April 15th 2013, and social media reels in shock as explosions tear through the Boston Marathon. Among the digital chaos of the first few hours after the bombing, a friend retweets a quote from Fred Rogers: “When I was a boy and I would see scary things in the news, my mother would say to me, “Look for the helpers. You will always find people who are helping.” And I read that and I thought about the horror of that day and the heroism of those who ran to help the injured, and I also thought of Superman.

At least Lois was there. For all this is Superman’s anniversary, it’s also the birthday of Lois Lane. I’ll admit it; I’m a shipper. She’s the voice of humanity in the mythos, a tenacious journalist who fights for justice in her own right; the recent trailer for Man of Steel, amid all the questions about Superman’s role and identity, it’s Lois who sits there confidently getting to the heart of the matter. Heck, she’s one who gives Clark’s alter-ego a name. She’s not just one of the most famous female comic book characters, she’s one of the most iconic characters full stop. Look at the cover of Action #1 again – it’s Lois who’s being kidnapped in that car. It may be Superman’s 75th, but let’s also sing happy birthday to Lois Lane.

Talking of that trailer, there was another moment of humanity that just floored me. The young Clark has just discovered he’s adopted – that he’s not even from Earth. He turns to the man who raised him and asks “Can’t I just pretend I’m still your son?” “You are my son!” comes the reply, and that still gets me, even as I’m typing this. Maybe it’s because I’m a new stepdad, maybe it’s because I’m getting old and relating to fathers rather than sons, but… There’s just so much there, love and compassion and identity and fear, and so much of the Superman story is tied up with the things parents want for their children, whether you’re from Kansas or Krypton.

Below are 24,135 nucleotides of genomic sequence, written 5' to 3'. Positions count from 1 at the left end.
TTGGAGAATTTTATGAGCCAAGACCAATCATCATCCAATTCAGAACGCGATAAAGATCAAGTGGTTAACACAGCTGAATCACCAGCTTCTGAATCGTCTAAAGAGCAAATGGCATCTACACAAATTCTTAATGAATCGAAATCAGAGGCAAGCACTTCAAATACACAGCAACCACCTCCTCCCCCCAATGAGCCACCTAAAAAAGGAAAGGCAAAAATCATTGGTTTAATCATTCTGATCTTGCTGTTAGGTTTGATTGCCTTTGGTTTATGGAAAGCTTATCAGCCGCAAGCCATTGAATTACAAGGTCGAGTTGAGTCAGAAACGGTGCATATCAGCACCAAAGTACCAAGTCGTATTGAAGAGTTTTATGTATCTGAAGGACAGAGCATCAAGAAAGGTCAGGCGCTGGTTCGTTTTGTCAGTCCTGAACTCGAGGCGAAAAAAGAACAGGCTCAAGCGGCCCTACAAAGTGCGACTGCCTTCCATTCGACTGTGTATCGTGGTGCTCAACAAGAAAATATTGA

In a world of grimdark superheroes, it’s easy to overlook how important Superman was and is. He’s been used as a pop culture defence against Nazis and the Ku Klux Klan, and when Grant Morrison’s run rebooted Action Comics in 2011, Clark returned to his roots as a social crusader in a time of recession and austerity and the 1%. It’s easy to forget Superman’s relevance – after all, he’s a part of the mass media wallpaper – but while it’s easy to see him as ‘establishment’, there’s also subversion going on – he’s an immigrant, he’s working class, he’s hiding a secret and he’s an outsider.

He’s relevant, in other words. 75 years after he first picked up that car, since he first leapt into action to save Lois Lane, he’s still important, still recognised, still a symbol of heroism and justice; ask him what he wants and he’ll tell you he’s here to help.

I want to help too.